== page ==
I enjoy cutting firewood. I can buy firewood for (oak) for $35 a load. It takes two trips with my ranger and I have to stack part of the two loads to get it in my ranger. I have a trailer now so I can make it in one load. But it is a 30 mile drive one way. With firewood so cheap it makes it hard to justify cutting but I really enjoy it and also I like to burn some hedge. It is about the same distance to where I will be cutting firewood.

I think a 16" bar will be big enough but would like 18" just in case I need the extra size sometime.
"Said the robin to the sparrow, I wonder why it must be, these anxious human beings rush around and worry so?"
"Said the sparrow to the robin, Friend I think it must be, they have no heavenly father, such as cares for you and me."
author unknown. Used to hang above parents fireplace.

Offline Ianab

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Re: Home Owner chainsaws???
« Reply #5 on: December 03, 2010, 05:20:22 AM »
Having a good dealer is a big factor sometimes. If you do have a minor problem, and they can fix it easy, have parts in stock etc, that's a big plus.

I don't think you can really go wrong with the Stihl. Yes there is a difference between the "homeowner" and "professional" ranges, but you want a part time firewood saw, something like the MS250 will get the job done.

Most important with any saw is learning to keep it sharp. A nice sharp chain on a ms250 will out cut ANYTHING with a blunt chain.  :D

Ian
Weekend warrior, Peterson JP test pilot, Dolmar 7900 and Stihl MS310 saws and  the usual collection of power tools :)

Offline SwampDonkey

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Re: Home Owner chainsaws???
« Reply #6 on: December 03, 2010, 07:03:05 AM »
We went with the Husky 55, I think it's discontinued model now. We got two on sale for under $CDN400 each. They are 55 cc or in that ball park. We tried the smaller models and they never had enough grunt for our firewood needs. We just used them for bucking firewood logs.
Move'n on.

Offline thecfarm

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Re: Home Owner chainsaws???
« Reply #7 on: December 03, 2010, 08:10:44 AM »
You like the Stihl dealer? That would do it for me,even $50 more for a saw. A good dealer is hard to find.Support him and you both will be happy.
Model 6020-20hp Manual Thomas bandsaw,TC40A 4wd 40 hp New Holland tractor, 450 Norse Winch, Heatmor 400 OWB,YCC 1978-79

Offline John Mc

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Re: Home Owner chainsaws???
« Reply #8 on: December 03, 2010, 10:47:09 AM »
I agree with thecfarm. If you like the dealer, and he's good at servicing the saw, go with the Stihl. The only question let for me would be "which model"?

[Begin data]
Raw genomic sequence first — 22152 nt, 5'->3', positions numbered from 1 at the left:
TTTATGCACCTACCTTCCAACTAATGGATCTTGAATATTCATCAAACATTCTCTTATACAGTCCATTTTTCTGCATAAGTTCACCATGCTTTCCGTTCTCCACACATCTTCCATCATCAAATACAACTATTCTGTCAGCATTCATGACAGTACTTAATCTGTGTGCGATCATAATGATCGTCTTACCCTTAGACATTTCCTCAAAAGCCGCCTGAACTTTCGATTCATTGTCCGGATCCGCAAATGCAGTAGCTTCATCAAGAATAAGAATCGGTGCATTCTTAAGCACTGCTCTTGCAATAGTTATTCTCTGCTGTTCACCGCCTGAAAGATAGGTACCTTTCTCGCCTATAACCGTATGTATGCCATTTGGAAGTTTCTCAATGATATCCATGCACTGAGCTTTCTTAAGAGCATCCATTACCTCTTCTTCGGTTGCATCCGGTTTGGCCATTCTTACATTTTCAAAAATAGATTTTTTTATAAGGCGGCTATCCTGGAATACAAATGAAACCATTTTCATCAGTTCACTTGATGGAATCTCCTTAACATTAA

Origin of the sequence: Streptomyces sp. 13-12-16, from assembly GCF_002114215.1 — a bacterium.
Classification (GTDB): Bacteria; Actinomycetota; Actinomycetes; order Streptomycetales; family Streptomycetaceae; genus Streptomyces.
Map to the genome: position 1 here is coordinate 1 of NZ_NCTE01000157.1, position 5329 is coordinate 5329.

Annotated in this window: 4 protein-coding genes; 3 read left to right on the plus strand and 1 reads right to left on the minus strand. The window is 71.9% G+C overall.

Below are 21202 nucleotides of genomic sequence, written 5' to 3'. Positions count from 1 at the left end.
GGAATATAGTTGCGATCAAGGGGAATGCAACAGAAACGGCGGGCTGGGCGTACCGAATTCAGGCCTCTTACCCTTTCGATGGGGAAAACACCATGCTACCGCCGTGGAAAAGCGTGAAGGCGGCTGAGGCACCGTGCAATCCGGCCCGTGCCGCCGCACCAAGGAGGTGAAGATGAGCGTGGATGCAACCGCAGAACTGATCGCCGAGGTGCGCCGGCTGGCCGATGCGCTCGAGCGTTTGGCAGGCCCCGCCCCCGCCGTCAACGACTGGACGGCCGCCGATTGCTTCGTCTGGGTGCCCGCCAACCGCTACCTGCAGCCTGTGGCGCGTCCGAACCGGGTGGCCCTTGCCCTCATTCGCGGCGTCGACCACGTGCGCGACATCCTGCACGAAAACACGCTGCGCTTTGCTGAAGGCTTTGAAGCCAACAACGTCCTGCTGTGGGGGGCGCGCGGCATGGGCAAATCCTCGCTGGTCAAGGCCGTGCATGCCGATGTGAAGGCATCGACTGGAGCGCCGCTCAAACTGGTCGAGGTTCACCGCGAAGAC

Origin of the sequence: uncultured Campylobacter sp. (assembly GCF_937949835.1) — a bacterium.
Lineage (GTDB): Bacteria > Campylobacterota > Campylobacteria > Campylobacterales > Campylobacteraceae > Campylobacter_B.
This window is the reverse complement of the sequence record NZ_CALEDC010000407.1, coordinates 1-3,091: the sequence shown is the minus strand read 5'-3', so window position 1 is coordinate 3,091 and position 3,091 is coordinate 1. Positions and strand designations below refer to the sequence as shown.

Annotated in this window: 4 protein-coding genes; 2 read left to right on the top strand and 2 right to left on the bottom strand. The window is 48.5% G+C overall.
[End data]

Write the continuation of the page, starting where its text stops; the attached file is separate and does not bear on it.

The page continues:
If you are not stuck on Stihl, the other brands mentioned in this thread all have good options for you (Husqvarna, Jonsered, Echo). To them I would add Dolmar as an option. They make some good saws. I'd probably own one by now, but the only dealer in my area is not very good on service and has some odd policies.

The Stihl 250 is 45cc, but has decent HP for that size. You can get away with that for occasional use, especially if you are patient when cutting larger hardwoods. I'd stick with the 16" bar. You may have to cut some larger logs from 2 sides to get all the way through them, but the saw is really underpowered for an 18" bar anyway.

The comparable Husky would be the 445. Slightly less power, a slightly more weight similar price as the Stihl MS250. If you like the Stihl dealer and are set on this price range, I'd go with the Stihl.

If you are willing to step up in price a bit to a 50cc saw, but still don't want to go to a pro saw, consider the following:

Stihl MS290 (56cc, 3.8 HP, 13 lb, about $360) (Note: I think the MS280 is a better saw, but it also costs more than $100 more).

Husqvarna 450 (50cc, 3.2 HP, 11.3lb, about $370-380?) a bit less power than the 290, but significantly less weight. I've heard some decent things about the 450. For a homeowner saw, it seems to have a decent reputation. (The Husky 455 is a bit closer to the MS290 in HP, but is also a pig on weight at 13 lb).

Jonsered 2250 (or the older 2150, if you can still find any) very similar to the Husky 450.

Dolmar PS-510 (50cc, 3.3 HP, 12.1 lb, about $365??) Dolmar makes some good saws. I think the 510 is more of a landowner/semi-pro saw, rather than a homeowner/occasional use saw, but others on here may have a better idea than I. The only real complaint I've heard is that the Dolmar dealer network is pretty thin. (The only Dolmar dealer in my area is getting out of chainsaws - which is why the price listed is uncertain. I found this price for a new one on eBay.)